Kerr Smith is not the first teenage wonderkid to leave Dundee United for Aston Villa in a big-money deal.
Montrose-born defender Smith is 17 while Andy Gray was 19 when he walked through the gates of Villa Park in September 1975.
Better known now as a footballing pundit, Gray was the hottest young property in Scotland when he burst into the United team.
Gray made his United debut aged 17 in 1973 after signing from Clydebank Strollers and went on to score 47 goals in 95 appearances under Jim McLean.
McLean told him: “I don’t think I can teach you any more.
“In all honesty if I don’t sell you I’m holding you back because you’re too good for this league.”
German club Schalke and Rangers enquired about Gray before United agreed a £110,000 deal with Aston Villa.
Not that everyone in the McLean household was happy with the move!
McLean’s son, Gary, then just 10 years old, told his mum Doris: “I can’t believe we’ve just sold Andy. See my dad? He knows nothing about football!”
Although describing him as “demanding, awkward, irascible and suspicious” in his autobiography, Gray described McLean as one of the biggest influences on his career.
Gray played one game for United with stitches after a pint glass was smashed over his head outside Tiffany’s nightclub in the Nethergate.
“One Wednesday night me and a few of the boys went out for the evening and ended up in Tiffany’s nightclub in the city centre,” he said.
“I was in the gents washing my hands when a group of three or four blokes – Dundee supporters clearly – walked in and without warning waded into me.
“They gave me a right hiding, but after they’d left I staggered back into the club, rounded up my pals and went after them.
“This time I ended up getting a pint pot smashed over my head.
“With blood gushing from a cut I ended my evening having stitches in the local accident and emergency.”
Gray said McLean was “not a happy man” but he succeeded in persuading him that none of it was his fault.
After that McLean’s main concern was that no-one should find out about the incident.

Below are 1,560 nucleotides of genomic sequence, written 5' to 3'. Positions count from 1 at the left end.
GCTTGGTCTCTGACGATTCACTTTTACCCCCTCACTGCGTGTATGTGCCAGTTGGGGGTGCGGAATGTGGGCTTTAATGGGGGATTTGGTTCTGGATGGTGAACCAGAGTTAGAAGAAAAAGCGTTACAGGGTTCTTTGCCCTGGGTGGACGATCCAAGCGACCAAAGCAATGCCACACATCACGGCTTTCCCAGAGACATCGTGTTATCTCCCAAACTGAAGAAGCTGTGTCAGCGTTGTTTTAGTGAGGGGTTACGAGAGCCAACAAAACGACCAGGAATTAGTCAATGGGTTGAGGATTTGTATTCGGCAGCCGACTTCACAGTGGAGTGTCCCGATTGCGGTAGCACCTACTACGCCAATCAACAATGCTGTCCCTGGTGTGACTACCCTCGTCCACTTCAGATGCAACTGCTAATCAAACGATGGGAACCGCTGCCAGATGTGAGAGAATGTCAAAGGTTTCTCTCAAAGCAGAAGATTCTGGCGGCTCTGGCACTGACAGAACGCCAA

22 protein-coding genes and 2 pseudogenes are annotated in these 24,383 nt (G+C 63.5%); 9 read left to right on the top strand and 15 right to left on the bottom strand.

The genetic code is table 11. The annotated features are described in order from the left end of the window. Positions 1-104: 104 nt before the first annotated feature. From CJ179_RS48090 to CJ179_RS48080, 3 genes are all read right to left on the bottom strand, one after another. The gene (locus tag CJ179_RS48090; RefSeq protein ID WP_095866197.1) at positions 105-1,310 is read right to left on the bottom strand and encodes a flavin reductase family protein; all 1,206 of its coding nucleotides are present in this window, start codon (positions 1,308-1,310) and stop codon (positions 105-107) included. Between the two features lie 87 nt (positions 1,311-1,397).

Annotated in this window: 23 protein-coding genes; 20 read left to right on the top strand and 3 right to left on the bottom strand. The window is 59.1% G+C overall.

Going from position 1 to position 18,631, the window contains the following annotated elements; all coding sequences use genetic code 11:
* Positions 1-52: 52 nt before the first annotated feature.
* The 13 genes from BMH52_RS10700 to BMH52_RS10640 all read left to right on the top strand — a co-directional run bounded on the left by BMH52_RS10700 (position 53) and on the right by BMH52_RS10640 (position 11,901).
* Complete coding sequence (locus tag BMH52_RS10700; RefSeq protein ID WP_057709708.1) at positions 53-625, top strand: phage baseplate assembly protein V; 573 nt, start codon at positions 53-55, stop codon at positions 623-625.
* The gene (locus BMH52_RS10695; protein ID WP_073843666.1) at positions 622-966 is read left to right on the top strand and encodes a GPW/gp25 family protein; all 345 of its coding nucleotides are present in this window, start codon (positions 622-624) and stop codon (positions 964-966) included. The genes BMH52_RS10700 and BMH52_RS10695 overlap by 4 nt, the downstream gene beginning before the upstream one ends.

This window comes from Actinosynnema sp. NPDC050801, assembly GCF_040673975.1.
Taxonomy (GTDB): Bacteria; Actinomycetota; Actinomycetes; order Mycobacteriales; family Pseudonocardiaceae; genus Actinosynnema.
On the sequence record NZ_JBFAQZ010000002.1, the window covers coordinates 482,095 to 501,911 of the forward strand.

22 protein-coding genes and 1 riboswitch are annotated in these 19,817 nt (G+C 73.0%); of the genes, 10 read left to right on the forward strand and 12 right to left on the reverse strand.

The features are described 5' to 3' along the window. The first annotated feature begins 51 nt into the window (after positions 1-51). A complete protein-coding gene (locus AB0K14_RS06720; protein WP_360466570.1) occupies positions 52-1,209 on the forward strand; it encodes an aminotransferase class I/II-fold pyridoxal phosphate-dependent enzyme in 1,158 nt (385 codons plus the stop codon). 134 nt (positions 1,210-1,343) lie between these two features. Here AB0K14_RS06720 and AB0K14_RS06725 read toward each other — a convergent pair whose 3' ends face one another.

“Clearly if I was left out of the team there was a chance that local reporters would start asking why and the story would get around,” he said.
For United, the cash from Gray’s transfer in 1975 was used wisely to help strengthen a side that would become trophy winners in the late 70s and early 80s.
In 1977, he became the only player to win the PFA Player of the Year and Young Player of the Year awards in the same season with Aston Villa.
He was the subject of a record £1.49 million bid from Wolves and scored the winning goal for them in the 1979 League Cup final.
Gray tasted his greatest success with Everton, scoring in the final of the European Cup Winners’ Cup in 1984 and winning the title the following season.
He was also capped 20 times by Scotland.
Gray returned to Scotland in 1988 to sign for boyhood heroes Rangers under Graeme Souness and scored five goals in 14 appearances at Ibrox.
“The reception I got at Ibrox from the supporters is something I’ll never forget,” he said.
“But the truly fantastic thing about that season was how much my family enjoyed it.
“They loved every minute of it. For me that was wonderful.
“It was the cherry on top of the icing on top of the cake.”
Dens Park double
Gray scored his final two goals for Rangers against old foes Dundee at Dens in May 1989 in a 2-1 win before leaving the club in the summer.
He joined Sky Sports in 1991 and became Ron Atkinson’s assistant at Aston Villa.
He left Villa after one season to work full-time with Sky as a pundit.
Gray returned to Dundee in 2011 for a gala dinner to celebrate the 40th anniversary of McLean making the short flit from Dens to become United manager.
He never forgot the impact McLean had on his development.
“Although I was only with him for two years he taught me about the game, how to play centre-forward and the mental side of it,” Gray said.
“He said you should never be satisfied with what you achieve, always strive to achieve more.
“He only taught me good habits.
“They always say your first coach is the most important and he was the biggest influence in my career but all the other managers I played with helped me in certain ways.”
More like this: